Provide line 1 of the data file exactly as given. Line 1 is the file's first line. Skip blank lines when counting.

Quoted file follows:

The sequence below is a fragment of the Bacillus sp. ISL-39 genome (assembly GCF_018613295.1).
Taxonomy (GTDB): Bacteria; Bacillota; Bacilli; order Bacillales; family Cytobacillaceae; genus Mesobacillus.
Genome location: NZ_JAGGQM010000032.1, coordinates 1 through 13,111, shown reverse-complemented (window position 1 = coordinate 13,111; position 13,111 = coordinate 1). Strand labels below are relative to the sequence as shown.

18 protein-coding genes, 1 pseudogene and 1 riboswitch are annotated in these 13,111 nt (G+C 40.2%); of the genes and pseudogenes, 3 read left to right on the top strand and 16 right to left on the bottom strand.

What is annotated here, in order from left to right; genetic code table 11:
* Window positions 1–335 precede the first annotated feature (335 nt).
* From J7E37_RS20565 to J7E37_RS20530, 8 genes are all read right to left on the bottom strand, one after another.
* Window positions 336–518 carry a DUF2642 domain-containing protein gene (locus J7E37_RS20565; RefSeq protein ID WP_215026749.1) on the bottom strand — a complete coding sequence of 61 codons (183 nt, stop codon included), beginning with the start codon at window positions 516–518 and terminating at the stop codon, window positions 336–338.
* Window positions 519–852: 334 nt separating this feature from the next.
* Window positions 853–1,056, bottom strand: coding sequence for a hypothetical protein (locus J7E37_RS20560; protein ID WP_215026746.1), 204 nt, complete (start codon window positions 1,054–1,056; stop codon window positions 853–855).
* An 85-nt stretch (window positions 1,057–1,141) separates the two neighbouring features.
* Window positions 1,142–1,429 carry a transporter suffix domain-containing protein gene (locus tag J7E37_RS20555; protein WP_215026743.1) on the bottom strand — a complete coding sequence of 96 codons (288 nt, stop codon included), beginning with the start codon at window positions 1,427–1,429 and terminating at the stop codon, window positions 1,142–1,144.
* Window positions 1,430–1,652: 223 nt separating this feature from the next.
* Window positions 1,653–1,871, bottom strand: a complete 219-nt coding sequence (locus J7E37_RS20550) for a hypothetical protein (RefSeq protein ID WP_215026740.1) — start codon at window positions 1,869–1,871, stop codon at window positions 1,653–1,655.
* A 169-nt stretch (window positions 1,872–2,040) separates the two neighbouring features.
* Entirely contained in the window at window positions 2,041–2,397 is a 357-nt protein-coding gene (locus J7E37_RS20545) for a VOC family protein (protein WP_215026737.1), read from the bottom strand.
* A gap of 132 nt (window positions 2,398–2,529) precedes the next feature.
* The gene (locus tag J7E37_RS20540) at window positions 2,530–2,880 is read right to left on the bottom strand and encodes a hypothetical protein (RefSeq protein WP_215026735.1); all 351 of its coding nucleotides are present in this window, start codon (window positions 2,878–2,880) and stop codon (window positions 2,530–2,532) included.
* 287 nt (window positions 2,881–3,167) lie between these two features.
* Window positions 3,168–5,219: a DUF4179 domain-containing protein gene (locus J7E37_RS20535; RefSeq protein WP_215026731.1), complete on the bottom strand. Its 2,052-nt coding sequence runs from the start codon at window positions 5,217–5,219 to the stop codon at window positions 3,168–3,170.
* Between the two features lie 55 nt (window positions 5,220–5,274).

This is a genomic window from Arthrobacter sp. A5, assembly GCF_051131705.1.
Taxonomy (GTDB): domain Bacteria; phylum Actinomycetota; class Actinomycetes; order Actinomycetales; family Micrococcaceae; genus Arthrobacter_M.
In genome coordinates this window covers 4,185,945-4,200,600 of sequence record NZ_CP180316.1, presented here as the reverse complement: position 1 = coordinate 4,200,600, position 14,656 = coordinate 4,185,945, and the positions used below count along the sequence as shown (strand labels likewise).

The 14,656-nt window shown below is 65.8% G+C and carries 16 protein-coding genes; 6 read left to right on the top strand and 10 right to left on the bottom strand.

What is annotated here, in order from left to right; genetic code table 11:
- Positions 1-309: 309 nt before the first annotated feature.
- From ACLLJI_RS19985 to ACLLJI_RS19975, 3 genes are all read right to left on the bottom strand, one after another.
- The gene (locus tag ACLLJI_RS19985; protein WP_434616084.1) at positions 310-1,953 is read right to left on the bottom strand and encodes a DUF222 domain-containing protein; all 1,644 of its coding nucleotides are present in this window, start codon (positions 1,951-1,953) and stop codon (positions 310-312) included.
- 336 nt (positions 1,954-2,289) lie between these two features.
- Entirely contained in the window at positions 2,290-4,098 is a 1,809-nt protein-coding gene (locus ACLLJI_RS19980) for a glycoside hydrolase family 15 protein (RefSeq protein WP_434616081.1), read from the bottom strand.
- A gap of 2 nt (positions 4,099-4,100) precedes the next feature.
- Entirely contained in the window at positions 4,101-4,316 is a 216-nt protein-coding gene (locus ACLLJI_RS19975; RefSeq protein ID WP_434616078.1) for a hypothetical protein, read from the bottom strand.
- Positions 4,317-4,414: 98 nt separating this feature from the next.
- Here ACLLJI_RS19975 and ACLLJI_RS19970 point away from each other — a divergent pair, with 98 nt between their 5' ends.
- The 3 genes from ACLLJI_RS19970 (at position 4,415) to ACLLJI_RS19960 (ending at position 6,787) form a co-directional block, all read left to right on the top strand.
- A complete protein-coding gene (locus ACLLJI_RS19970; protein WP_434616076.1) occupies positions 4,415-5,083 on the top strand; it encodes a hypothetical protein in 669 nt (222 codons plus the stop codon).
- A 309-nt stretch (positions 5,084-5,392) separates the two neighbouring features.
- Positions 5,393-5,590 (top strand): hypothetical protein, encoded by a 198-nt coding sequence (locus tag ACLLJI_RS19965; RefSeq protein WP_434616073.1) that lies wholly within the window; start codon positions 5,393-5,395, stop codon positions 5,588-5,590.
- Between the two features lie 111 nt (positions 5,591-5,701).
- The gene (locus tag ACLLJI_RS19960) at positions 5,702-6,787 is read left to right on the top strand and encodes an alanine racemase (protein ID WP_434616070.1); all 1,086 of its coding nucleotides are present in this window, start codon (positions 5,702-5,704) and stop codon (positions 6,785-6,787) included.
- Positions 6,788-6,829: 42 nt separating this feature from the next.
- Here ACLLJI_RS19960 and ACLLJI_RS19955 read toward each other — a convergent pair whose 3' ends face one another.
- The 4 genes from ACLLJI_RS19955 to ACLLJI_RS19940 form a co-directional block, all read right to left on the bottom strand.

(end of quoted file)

The sequence below is a fragment of the Bacillus sp. ISL-39 genome (assembly GCF_018613295.1).